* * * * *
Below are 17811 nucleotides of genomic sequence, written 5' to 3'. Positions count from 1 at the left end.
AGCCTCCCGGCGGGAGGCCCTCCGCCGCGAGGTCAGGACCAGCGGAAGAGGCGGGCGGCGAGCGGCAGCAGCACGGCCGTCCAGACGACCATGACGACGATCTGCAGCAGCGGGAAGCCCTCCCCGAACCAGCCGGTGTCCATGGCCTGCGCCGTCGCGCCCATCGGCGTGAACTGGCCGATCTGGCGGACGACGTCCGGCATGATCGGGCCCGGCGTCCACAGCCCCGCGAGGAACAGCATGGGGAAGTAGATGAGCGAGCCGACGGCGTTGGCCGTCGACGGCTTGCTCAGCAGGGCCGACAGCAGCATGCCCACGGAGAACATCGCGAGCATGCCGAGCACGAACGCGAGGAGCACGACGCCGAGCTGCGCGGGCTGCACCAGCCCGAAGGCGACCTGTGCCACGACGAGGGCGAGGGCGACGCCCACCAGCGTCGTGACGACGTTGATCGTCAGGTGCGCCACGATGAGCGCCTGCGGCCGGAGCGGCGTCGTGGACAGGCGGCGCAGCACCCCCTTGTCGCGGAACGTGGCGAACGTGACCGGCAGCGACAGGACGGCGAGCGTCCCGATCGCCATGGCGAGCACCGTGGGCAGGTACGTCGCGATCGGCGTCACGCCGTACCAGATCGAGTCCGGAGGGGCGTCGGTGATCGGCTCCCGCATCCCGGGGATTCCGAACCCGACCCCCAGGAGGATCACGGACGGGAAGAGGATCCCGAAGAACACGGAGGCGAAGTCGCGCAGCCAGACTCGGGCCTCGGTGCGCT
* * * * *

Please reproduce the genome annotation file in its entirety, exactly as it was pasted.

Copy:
Below are 17811 nucleotides of genomic sequence, written 5' to 3'. Positions count from 1 at the left end.
AGCCTCCCGGCGGGAGGCCCTCCGCCGCGAGGTCAGGACCAGCGGAAGAGGCGGGCGGCGAGCGGCAGCAGCACGGCCGTCCAGACGACCATGACGACGATCTGCAGCAGCGGGAAGCCCTCCCCGAACCAGCCGGTGTCCATGGCCTGCGCCGTCGCGCCCATCGGCGTGAACTGGCCGATCTGGCGGACGACGTCCGGCATGATCGGGCCCGGCGTCCACAGCCCCGCGAGGAACAGCATGGGGAAGTAGATGAGCGAGCCGACGGCGTTGGCCGTCGACGGCTTGCTCAGCAGGGCCGACAGCAGCATGCCCACGGAGAACATCGCGAGCATGCCGAGCACGAACGCGAGGAGCACGACGCCGAGCTGCGCGGGCTGCACCAGCCCGAAGGCGACCTGTGCCACGACGAGGGCGAGGGCGACGCCCACCAGCGTCGTGACGACGTTGATCGTCAGGTGCGCCACGATGAGCGCCTGCGGCCGGAGCGGCGTCGTGGACAGGCGGCGCAGCACCCCCTTGTCGCGGAACGTGGCGAACGTGACCGGCAGCGACAGGACGGCGAGCGTCCCGATCGCCATGGCGAGCACCGTGGGCAGGTACGTCGCGATCGGCGTCACGCCGTACCAGATCGAGTCCGGAGGGGCGTCGGTGATCGGCTCCCGCATCCCGGGGATTCCGAACCCGACCCCCAGGAGGATCACGGACGGGAAGAGGATCCCGAAGAACACGGAGGCGAAGTCGCGCAGCCAGACTCGGGCCTCGGTGCGCT